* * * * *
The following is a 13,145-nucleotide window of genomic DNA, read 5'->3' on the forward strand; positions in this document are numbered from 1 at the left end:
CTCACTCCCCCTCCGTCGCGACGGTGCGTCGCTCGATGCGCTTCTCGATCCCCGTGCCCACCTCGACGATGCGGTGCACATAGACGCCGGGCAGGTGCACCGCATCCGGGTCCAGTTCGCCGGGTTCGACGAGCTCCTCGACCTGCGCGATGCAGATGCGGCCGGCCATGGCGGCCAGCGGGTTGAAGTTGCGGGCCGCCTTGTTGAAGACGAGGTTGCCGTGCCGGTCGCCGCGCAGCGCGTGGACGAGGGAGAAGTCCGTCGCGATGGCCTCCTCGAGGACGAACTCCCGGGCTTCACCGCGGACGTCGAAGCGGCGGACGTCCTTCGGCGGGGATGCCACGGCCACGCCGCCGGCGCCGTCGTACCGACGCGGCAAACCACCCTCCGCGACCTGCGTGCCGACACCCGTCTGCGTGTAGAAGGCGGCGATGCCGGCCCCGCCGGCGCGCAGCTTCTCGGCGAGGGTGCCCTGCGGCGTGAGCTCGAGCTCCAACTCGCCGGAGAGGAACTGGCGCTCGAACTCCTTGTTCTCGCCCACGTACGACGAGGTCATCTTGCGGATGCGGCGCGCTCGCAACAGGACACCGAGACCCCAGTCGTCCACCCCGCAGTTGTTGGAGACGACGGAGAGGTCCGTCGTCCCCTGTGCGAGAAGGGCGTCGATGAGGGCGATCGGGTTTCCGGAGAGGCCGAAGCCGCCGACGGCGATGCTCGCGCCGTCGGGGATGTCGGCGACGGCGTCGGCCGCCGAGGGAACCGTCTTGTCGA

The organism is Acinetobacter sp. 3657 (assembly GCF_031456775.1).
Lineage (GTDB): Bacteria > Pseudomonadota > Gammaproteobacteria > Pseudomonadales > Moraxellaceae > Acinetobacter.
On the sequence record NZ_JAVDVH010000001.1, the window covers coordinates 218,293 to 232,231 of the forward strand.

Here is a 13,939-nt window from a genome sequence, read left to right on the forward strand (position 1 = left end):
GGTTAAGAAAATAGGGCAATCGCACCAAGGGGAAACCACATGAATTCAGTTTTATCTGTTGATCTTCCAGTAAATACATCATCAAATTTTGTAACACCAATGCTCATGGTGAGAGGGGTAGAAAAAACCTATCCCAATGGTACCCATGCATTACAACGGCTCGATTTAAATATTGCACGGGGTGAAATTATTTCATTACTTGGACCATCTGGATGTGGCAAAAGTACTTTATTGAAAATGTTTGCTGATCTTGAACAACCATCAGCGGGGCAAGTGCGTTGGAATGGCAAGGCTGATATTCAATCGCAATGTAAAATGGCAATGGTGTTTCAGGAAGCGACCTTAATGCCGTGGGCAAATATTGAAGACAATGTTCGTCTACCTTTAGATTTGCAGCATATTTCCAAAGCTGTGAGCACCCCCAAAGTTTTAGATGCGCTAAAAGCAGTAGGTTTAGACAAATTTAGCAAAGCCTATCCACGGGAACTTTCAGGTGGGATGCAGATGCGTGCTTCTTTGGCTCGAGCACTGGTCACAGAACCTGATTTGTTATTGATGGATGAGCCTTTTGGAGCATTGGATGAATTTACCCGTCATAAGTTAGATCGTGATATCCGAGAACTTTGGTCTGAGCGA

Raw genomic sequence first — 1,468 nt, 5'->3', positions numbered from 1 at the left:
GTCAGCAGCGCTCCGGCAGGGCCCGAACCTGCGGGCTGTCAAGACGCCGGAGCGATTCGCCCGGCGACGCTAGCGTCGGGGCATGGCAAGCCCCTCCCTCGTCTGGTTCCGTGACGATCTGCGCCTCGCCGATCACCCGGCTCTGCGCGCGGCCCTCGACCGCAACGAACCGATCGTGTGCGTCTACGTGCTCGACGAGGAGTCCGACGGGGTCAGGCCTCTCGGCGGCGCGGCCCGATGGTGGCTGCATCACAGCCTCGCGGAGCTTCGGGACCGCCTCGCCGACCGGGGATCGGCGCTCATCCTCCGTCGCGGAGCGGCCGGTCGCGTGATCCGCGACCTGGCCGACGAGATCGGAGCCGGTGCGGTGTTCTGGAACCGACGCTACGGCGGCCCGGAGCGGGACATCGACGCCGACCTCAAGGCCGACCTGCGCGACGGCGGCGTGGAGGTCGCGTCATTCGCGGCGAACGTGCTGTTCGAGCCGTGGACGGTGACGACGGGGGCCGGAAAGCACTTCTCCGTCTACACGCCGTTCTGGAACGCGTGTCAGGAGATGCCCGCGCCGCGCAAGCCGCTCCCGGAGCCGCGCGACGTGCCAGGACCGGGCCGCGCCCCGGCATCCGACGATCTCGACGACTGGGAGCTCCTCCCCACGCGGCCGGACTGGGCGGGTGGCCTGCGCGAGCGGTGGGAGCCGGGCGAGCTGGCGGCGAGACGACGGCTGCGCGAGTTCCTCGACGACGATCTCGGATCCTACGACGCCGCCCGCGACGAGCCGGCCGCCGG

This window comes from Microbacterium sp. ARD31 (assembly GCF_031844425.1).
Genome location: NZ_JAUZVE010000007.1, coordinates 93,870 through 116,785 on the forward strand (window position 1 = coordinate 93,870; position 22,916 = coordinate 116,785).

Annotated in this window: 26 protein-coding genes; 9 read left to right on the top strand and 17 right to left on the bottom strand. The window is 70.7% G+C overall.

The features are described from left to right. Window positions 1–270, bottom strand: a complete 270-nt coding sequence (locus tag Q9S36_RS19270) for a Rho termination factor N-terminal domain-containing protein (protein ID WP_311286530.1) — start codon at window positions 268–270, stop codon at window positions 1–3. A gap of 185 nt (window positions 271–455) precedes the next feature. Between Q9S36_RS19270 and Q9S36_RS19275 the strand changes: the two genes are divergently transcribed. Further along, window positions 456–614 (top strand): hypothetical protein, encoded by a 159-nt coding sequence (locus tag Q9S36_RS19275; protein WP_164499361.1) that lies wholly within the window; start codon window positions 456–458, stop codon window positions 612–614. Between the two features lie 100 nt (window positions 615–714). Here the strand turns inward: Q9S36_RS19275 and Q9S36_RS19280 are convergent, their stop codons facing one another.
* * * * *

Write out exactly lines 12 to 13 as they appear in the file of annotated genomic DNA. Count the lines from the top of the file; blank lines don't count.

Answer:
Annotated in this window: 26 protein-coding genes; 9 read left to right on the top strand and 17 right to left on the bottom strand. The window is 70.7% G+C overall.

The features are described from left to right. Window positions 1–270, bottom strand: a complete 270-nt coding sequence (locus tag Q9S36_RS19270) for a Rho termination factor N-terminal domain-containing protein (protein ID WP_311286530.1) — start codon at window positions 268–270, stop codon at window positions 1–3. A gap of 185 nt (window positions 271–455) precedes the next feature. Between Q9S36_RS19270 and Q9S36_RS19275 the strand changes: the two genes are divergently transcribed. Further along, window positions 456–614 (top strand): hypothetical protein, encoded by a 159-nt coding sequence (locus tag Q9S36_RS19275; protein WP_164499361.1) that lies wholly within the window; start codon window positions 456–458, stop codon window positions 612–614. Between the two features lie 100 nt (window positions 615–714). Here the strand turns inward: Q9S36_RS19275 and Q9S36_RS19280 are convergent, their stop codons facing one another.